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Delirium in a Tertiary PICU

Risk Factors and Outcomes

Dervan, Leslie A. MD, MS1,2; Di Gennaro, Jane L. MD, MS1,2; Farris, Reid W. D. MD, MS1,2; Watson, R. Scott MD, MPH1,3

doi: 10.1097/PCC.0000000000002126
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Objectives: To determine risk factors and outcomes associated with delirium in PICU patients.

Design: Retrospective cohort study.

Setting: Thirty-two–bed PICU within a tertiary care academic children’s hospital.

Patients: All children admitted to the PICU March 1, 2014, to October 1, 2016, with at least one Cornell Assessment of Pediatric Delirium score (n = 2,446).

Interventions: None.

Measurements and Main Results: Cornell Assessment of Pediatric Delirium score was performed twice daily as standard of care. We characterized delirium as: 1) presence of greater than or equal to 1 positive score (Cornell Assessment of Pediatric Delirium ≥ 9) and 2) number of days with a positive score. We built multivariable logistic and linear regression models using electronic medical records data. Many patients (n = 1,538; 63%) had a short length of stay (< 48 hr). Compared with patients with length of stay greater than or equal to 48 hours, fewer experienced delirium (30% vs 69%; p < 0.0001). Among 908 patients with length of stay greater than or equal to 48 hours, presence of delirium was independently associated with age less than 2 years old, baseline cognitive dysfunction, primary diagnosis, and duration of mechanical ventilation. Benzodiazepines demonstrated a dose-response effect (odds ratio for presence of delirium, 1.8 [p = 0.03], 3.4 [p < 0.001], and 9.7 [p = 0.005] for < 25th percentile, 25–75th percentile, and > 75th percentile of total dose, vs no exposure). In terms of outcomes, presence of delirium was independently associated with increased ICU length of stay (p < 0.001), whereas days of delirium were independently associated with decline in cognitive function from ICU admission to discharge (odds ratio, 1.06; p < 0.001), increased ICU (p < 0.001), and hospital length of stay (p < 0.001). Neither delirium presence nor total days were independently associated with mortality.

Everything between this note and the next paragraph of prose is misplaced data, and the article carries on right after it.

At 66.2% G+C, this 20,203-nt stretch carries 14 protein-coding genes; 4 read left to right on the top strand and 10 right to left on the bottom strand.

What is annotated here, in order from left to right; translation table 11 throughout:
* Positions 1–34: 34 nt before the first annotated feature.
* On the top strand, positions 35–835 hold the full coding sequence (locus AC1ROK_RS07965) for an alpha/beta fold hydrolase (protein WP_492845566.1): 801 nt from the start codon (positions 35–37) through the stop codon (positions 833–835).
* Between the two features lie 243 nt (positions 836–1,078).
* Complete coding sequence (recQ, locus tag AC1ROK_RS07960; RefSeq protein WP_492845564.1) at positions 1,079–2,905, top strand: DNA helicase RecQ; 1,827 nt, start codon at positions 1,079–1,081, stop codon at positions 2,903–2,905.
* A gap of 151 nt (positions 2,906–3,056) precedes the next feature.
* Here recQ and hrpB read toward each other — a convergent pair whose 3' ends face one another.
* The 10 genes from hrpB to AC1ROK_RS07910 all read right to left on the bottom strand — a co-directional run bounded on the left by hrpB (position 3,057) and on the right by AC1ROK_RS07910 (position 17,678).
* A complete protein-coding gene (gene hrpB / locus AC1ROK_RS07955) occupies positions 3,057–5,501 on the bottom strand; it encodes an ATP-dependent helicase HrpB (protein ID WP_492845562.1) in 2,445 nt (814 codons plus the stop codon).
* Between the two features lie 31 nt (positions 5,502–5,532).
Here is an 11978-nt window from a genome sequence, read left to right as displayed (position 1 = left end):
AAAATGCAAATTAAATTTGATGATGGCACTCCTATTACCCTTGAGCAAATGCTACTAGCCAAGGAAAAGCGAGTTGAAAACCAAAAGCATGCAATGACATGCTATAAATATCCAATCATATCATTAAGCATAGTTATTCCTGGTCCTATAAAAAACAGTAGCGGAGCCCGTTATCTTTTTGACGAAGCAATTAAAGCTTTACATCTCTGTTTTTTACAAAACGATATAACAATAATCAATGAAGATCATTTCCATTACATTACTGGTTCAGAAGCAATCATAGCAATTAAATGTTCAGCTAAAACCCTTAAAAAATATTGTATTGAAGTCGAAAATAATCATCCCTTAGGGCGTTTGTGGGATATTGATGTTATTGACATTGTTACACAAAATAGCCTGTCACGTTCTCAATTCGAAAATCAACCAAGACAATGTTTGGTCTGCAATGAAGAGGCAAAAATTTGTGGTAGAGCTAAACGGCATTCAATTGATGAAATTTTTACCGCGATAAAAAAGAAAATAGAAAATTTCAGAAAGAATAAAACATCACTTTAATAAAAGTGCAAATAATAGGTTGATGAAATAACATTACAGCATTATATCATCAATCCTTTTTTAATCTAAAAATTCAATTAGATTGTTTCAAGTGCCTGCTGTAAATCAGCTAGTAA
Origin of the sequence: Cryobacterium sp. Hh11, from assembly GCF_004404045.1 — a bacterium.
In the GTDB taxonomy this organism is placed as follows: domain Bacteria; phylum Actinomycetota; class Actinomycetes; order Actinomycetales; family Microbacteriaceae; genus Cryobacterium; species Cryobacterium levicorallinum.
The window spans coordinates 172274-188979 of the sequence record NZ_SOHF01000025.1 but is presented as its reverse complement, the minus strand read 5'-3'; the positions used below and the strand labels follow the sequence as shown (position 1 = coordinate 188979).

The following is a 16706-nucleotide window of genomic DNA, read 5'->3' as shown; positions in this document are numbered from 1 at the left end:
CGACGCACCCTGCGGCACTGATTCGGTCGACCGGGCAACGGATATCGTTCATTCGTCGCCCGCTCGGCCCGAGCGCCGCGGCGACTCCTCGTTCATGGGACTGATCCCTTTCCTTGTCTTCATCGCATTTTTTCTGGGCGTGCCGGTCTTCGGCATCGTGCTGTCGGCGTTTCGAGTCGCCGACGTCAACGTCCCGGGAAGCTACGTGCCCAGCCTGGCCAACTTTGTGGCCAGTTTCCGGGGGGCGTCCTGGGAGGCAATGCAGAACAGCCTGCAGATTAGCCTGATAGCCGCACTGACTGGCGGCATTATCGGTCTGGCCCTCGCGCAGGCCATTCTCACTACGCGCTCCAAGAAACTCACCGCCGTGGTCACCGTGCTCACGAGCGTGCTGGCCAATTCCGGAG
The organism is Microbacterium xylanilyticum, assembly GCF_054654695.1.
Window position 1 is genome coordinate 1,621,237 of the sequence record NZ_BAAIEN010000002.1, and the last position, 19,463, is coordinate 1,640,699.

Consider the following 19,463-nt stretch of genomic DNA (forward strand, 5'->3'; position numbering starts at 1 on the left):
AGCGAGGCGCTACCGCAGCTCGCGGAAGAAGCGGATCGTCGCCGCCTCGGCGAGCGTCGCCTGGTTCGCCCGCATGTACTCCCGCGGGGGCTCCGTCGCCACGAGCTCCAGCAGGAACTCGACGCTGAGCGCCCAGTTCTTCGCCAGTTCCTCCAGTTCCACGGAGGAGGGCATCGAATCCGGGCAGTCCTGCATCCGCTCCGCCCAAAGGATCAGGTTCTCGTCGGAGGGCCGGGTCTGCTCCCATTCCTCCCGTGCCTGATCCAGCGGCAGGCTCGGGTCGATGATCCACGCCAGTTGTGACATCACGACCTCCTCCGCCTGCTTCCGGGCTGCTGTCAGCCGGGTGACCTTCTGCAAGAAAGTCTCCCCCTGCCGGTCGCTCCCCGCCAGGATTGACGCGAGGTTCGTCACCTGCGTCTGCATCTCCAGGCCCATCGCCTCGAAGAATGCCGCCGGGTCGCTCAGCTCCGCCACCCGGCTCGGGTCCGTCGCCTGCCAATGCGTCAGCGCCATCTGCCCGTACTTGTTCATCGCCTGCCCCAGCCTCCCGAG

Conclusions: Delirium is common in the PICU, particularly among patients with length of stay greater than or equal to 48 hours. It is independently associated with patient characteristics and PICU exposures, including benzodiazepines. The role of delirium as an independent causal factor in patient outcome requires further investigation.

1Division of Pediatric Critical Care Medicine, Department of Pediatrics, University of Washington, Seattle, WA.

2Center for Clinical and Translational Research, Seattle Children’s Research Institute, Seattle, WA.

3Center for Child Health, Behavior, and Development, Seattle Children’s Research Institute, Seattle, WA.

Supplemental digital content is available for this article. Direct URL citations appear in the printed text and are provided in the HTML and PDF versions of this article on the journal’s website (http://journals.lww.com/pccmjournal).

The authors have disclosed that they do not have any potential conflicts of interest.

For information regarding this article, E-mail: leslie.dervan@seattlechildrens.org

©2019The Society of Critical Care Medicine and the World Federation of Pediatric Intensive and Critical Care Societies